From Publishers Weekly
Harvard professor Kagan supports ancient Greek physician Galen's theory that temperamental tendencies in humans are innate, and interprets their possible effects.
Copyright 1995 Reed Business Information, Inc.
--This text refers to an alternate
From Library Journal
Kagan, one of the world's eminent developmental psychologists, has argued for several decades that human nature is not infinitely malleable. In this book he discusses a project he has led for the past 15 years involving the study of toddlers who demonstrated two temperamental extremes: the inhibited (shy and withdrawn) and the uninhibited (placid and outgoing). Kagan's research uncovered a significant pattern of behavioral and physiological differences distinguishing these two groups from earliest infancy and found that these traits tend to persist at least into early adolescence. He includes a history of the idea of temperament and discusses the political implications of his work. This book is a vital purchase for all academic libraries supporting courses in developmental or personality psychology. Public libraries can probably make do with Kagan's earlier book, The Nature of the Child (LJ 9/15/84), which covers the research in less detail.Mary Ann Hughes, Neill P.L., Pullman, Wash.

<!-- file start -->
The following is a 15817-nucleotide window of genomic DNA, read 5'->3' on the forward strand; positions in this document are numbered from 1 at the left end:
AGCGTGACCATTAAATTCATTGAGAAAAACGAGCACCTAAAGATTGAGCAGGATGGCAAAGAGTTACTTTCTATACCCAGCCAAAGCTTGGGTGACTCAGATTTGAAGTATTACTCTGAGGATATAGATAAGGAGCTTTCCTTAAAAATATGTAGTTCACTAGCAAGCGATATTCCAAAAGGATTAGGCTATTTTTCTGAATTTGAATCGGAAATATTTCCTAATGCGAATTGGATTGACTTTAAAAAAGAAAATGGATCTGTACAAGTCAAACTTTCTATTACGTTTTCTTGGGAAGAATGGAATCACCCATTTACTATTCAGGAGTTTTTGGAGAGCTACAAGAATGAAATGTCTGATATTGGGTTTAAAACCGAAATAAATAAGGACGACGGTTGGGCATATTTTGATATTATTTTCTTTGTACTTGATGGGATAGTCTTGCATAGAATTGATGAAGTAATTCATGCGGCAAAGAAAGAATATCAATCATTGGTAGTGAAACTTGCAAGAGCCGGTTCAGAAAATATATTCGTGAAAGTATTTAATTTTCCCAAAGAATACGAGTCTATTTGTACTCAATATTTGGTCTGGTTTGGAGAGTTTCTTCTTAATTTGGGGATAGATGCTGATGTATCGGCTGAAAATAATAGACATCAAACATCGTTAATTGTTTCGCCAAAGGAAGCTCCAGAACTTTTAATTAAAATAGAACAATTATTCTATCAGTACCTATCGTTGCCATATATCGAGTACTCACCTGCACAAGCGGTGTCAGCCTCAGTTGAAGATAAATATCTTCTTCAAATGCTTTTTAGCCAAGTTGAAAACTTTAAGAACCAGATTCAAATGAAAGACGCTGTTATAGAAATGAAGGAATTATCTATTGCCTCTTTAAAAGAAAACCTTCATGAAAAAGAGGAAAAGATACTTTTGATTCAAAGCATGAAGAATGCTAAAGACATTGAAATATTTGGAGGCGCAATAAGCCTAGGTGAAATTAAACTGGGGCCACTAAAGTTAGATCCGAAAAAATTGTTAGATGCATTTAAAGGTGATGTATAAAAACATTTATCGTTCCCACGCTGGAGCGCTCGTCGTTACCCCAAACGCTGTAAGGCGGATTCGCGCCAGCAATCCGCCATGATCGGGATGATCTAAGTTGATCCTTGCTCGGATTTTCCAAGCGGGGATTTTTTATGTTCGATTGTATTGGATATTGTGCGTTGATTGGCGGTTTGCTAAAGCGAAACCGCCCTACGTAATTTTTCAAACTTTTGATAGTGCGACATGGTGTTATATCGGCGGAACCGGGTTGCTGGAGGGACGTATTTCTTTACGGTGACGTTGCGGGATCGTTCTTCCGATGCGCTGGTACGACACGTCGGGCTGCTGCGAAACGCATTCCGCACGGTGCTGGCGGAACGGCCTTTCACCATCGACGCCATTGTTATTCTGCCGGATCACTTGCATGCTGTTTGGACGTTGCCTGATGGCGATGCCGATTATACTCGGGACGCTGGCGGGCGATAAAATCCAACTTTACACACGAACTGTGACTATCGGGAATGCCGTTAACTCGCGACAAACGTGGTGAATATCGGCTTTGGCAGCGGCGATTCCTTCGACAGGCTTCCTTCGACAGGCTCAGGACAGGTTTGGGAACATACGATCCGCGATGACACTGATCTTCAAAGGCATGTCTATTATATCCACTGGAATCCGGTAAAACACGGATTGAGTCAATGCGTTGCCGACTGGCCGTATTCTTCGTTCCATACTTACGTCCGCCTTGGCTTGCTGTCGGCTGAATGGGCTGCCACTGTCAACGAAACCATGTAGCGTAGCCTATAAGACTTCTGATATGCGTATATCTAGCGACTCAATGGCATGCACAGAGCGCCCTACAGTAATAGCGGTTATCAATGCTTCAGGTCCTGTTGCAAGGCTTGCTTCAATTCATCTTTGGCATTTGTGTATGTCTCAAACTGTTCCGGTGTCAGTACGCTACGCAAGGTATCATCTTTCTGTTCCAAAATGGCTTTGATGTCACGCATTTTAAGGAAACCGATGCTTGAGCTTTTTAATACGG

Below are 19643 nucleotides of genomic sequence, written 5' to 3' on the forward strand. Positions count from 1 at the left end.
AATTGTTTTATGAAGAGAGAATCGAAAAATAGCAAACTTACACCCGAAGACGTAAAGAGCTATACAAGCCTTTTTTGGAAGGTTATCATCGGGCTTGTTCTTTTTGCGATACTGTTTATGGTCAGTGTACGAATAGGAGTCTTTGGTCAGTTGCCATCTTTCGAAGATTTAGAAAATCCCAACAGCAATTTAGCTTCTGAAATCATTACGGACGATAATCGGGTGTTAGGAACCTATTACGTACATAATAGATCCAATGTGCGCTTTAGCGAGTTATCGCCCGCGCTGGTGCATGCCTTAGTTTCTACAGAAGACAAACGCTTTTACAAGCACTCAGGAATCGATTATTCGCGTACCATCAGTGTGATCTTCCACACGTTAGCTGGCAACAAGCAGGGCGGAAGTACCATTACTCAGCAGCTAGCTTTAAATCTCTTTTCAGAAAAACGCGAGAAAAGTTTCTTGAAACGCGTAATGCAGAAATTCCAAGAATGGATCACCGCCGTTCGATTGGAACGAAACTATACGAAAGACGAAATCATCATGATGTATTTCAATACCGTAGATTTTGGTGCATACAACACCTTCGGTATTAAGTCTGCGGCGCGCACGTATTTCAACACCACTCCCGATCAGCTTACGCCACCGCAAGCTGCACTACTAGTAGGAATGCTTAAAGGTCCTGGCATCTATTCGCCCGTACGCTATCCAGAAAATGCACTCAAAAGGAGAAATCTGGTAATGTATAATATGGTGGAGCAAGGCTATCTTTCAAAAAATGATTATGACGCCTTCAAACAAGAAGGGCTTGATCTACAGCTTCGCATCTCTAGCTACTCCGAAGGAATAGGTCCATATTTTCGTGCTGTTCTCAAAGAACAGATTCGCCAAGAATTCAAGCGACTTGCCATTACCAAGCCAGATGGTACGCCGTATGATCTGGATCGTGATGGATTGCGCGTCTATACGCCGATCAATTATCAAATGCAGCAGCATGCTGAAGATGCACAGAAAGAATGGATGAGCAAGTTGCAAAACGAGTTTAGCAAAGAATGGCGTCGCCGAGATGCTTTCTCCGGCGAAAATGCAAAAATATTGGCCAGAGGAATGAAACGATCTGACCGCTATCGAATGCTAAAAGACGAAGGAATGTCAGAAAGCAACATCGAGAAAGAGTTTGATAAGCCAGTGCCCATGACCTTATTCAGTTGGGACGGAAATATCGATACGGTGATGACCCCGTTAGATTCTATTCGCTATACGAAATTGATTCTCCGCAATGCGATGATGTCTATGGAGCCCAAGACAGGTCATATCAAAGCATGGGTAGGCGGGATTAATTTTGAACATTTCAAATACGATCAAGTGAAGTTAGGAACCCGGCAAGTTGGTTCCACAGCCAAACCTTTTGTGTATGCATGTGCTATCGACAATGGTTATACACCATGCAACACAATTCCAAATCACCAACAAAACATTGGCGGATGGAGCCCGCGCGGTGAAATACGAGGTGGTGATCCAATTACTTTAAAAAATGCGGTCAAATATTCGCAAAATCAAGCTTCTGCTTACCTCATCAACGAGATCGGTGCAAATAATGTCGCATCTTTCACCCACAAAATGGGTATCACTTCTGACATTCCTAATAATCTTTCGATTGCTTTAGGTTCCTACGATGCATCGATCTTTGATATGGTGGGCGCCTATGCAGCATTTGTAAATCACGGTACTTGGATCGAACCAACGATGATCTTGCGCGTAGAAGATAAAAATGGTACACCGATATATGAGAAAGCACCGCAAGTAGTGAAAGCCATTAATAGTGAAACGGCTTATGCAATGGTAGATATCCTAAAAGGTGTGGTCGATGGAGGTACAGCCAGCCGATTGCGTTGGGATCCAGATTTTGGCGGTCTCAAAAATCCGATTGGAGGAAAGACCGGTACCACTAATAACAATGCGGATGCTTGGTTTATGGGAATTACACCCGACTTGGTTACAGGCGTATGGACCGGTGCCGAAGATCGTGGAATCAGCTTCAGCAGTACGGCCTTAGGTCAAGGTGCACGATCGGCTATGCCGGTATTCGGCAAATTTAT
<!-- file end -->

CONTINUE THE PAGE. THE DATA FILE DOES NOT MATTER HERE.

Copyright 1994 Reed Business Information, Inc.
--This text refers to an out of print or unavailable edition of this title.